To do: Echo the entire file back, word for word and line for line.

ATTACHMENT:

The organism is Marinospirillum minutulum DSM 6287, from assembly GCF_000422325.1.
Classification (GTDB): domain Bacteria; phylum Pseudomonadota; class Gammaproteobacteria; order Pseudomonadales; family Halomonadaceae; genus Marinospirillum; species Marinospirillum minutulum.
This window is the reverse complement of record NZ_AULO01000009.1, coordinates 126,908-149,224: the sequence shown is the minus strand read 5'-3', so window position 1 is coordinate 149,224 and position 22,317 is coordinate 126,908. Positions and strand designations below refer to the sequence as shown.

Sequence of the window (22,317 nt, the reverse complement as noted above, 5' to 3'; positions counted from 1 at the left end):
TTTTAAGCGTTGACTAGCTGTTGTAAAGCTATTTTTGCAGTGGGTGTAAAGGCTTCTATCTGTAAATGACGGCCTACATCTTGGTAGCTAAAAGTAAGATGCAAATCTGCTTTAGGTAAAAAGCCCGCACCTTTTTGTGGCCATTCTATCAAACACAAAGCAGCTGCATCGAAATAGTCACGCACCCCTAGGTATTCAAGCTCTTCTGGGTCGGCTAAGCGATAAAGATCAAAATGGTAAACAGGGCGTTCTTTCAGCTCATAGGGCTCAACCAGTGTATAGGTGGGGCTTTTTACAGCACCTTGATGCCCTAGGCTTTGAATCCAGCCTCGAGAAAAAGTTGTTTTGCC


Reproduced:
The organism is Marinospirillum minutulum DSM 6287, from assembly GCF_000422325.1.
Classification (GTDB): domain Bacteria; phylum Pseudomonadota; class Gammaproteobacteria; order Pseudomonadales; family Halomonadaceae; genus Marinospirillum; species Marinospirillum minutulum.
This window is the reverse complement of record NZ_AULO01000009.1, coordinates 126,908-149,224: the sequence shown is the minus strand read 5'-3', so window position 1 is coordinate 149,224 and position 22,317 is coordinate 126,908. Positions and strand designations below refer to the sequence as shown.

Sequence of the window (22,317 nt, the reverse complement as noted above, 5' to 3'; positions counted from 1 at the left end):
TTTTAAGCGTTGACTAGCTGTTGTAAAGCTATTTTTGCAGTGGGTGTAAAGGCTTCTATCTGTAAATGACGGCCTACATCTTGGTAGCTAAAAGTAAGATGCAAATCTGCTTTAGGTAAAAAGCCCGCACCTTTTTGTGGCCATTCTATCAAACACAAAGCAGCTGCATCGAAATAGTCACGCACCCCTAGGTATTCAAGCTCTTCTGGGTCGGCTAAGCGATAAAGATCAAAATGGTAAACAGGGCGTTCTTTCAGCTCATAGGGCTCAACCAGTGTATAGGTGGGGCTTTTTACAGCACCTTGATGCCCTAGGCTTTGAATCCAGCCTCGAGAAAAAGTTGTTTTGCC